Duffy’s Cut murder victim’s remains brought home to Donegal after 180 years
18-year-old murdered and buried with 57 other Irish laborers thought to be spreading cholera
John Ruddy, one of the 57 Irish laborers who died during the cholera outbreak in 1832, will be returned to Donegal to be buried in his homeland.
Ruddy's burial in Ireland will be symbolic coming home and recognition of the 57 people killed at Duffy's Cut.
The discovering, exhumation and excavation of the site has been a passion for local brothers William and Frank Watson. Their quest began when they found an old file in the vaults of the Pennsylvania Railroad which helped them identify these Irish laborers and figure out how they died.
The Watson brothers, along with their colleague Earl Schandelmeier, the founders of the Duffy’s Cut Project, in 2002, have officially been named as John Ruddy’s legal guardians. They will accompany his remains and hold a funeral for in Ardara, County Donegal.
Speaking to IrishCentral, Frank Watson said bringing, what as far as DNA can tell is, John Ruddy, home to Ireland is “the final chapter of the life and death of ” this 18-year-old laborer who recovered at Duffy's Cut.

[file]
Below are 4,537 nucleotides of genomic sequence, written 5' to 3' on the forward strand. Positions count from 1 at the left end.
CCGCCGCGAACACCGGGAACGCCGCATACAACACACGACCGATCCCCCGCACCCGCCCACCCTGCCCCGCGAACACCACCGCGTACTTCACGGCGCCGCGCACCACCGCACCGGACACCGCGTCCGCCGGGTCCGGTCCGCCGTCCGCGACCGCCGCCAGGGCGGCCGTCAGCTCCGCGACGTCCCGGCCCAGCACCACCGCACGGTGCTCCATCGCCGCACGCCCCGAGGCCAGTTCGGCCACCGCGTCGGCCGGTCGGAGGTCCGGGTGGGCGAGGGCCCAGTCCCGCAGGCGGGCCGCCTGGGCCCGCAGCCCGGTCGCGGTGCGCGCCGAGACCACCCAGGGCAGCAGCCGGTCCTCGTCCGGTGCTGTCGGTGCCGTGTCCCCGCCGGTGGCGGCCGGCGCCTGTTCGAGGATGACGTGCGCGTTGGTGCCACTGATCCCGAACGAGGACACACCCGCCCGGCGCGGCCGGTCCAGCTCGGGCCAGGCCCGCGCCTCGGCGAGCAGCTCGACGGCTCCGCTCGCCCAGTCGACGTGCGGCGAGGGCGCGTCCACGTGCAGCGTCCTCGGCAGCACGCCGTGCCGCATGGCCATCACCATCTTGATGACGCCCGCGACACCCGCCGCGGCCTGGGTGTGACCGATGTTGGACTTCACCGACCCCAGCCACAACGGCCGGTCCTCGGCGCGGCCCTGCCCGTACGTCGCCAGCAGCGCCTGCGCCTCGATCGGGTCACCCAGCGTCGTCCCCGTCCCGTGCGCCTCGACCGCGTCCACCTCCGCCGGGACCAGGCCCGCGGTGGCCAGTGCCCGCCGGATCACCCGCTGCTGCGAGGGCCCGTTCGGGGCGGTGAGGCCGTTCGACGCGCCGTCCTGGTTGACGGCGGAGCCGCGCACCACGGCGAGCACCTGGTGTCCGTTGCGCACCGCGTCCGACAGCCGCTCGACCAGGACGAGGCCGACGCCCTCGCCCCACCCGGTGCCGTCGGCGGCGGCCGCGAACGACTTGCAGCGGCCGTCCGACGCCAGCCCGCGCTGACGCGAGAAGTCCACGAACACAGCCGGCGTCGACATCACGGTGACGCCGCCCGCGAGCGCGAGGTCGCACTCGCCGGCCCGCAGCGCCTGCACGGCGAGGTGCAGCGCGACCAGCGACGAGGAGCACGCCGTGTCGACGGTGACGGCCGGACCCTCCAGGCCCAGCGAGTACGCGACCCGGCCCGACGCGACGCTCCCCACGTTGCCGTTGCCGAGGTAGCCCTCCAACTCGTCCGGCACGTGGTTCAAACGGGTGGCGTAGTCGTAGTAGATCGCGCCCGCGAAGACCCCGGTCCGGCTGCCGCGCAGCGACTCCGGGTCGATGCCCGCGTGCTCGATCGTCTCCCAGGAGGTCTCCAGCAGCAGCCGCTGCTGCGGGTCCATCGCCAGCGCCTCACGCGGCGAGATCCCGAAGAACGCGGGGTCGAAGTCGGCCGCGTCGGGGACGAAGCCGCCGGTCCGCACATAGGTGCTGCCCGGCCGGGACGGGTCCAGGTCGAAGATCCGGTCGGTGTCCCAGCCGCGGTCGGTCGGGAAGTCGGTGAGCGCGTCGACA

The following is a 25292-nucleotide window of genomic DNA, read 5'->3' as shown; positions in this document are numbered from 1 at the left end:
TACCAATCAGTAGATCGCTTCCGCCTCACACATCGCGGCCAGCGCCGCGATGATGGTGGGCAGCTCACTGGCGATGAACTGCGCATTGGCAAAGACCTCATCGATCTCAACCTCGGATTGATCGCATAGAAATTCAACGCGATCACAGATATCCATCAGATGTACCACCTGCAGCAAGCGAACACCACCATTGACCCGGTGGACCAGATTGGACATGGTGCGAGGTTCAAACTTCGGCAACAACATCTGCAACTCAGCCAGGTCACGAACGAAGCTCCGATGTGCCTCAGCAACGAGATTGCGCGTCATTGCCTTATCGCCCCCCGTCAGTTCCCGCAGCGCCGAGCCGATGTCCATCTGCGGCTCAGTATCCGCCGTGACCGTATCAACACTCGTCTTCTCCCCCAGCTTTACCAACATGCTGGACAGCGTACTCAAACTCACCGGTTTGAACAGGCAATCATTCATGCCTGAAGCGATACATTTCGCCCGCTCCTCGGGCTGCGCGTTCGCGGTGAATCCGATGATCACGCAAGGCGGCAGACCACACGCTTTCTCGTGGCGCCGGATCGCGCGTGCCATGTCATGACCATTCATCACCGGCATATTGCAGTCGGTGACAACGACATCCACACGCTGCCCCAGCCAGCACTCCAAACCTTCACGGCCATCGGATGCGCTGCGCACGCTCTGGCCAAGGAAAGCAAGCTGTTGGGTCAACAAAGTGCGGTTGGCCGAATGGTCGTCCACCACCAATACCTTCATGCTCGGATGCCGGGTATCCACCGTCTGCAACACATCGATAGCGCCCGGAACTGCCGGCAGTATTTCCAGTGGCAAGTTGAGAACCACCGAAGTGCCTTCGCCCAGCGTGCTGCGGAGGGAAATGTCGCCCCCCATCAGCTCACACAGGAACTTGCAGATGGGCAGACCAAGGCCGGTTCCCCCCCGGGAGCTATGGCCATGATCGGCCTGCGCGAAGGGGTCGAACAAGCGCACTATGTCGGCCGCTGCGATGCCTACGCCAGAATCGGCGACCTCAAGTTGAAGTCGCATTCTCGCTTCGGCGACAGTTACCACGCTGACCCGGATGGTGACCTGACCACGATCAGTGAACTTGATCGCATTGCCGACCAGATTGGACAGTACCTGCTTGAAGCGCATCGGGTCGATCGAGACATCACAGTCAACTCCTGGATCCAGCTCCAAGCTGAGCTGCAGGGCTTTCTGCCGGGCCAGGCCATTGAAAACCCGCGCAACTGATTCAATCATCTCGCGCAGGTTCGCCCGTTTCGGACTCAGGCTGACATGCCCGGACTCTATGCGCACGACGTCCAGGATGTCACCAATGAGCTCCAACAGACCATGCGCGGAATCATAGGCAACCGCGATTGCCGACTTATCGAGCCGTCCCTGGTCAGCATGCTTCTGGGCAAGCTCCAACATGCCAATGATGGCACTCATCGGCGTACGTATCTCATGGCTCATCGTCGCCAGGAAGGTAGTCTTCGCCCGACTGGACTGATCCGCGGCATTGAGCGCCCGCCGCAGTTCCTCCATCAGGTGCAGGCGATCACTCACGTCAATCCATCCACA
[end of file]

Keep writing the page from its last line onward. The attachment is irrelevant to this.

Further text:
Ruddy had arrived in the United States just five weeks before he fell ill and was murdered.
These 57 immigrants were hired to work on the Philadelphia and Columbia line, originally a horse-drawn train. Work began in 1828 and three years later an Irish contractor named Philip Duffy won the contract for Mile 59, hence the name of the site.
The project required leveling a hill, which was known as making a cut; it was nasty work. The men Duffy hired were described as a “sturdy looking band of the sons of Erin,” in an 1829 newspaper article. They were paid about ten dollars a month and lived in shacks. They were probably Irish speakers and had few possessions.
Watson said, “Ruddy was born 1814, and came to America aboard the ship the John Stamp, which sailed in April 1832 from Derry to the Port of Philadelphia, arriving in June.”
He also told IrishCentral the theory behind how the 57 forgotten Irish laborers were murdered.
“When cholera broke out in the work camp, Ruddy and some of his fellow laborers tried to escape into the neighboring community,” said Watson.
“He, along with at least four other men and one woman, were murdered by locals who were afraid of the cholera disease and of the "foreigners" who they believed were carrying the disease.
“Ruddy died of perimortem blows to his head, while at least one other was shot in the head. None of the bodies of the dead at Duffy's Cut have shown defensive wounds, indicating that they may have been tied up prior to being murdered.”
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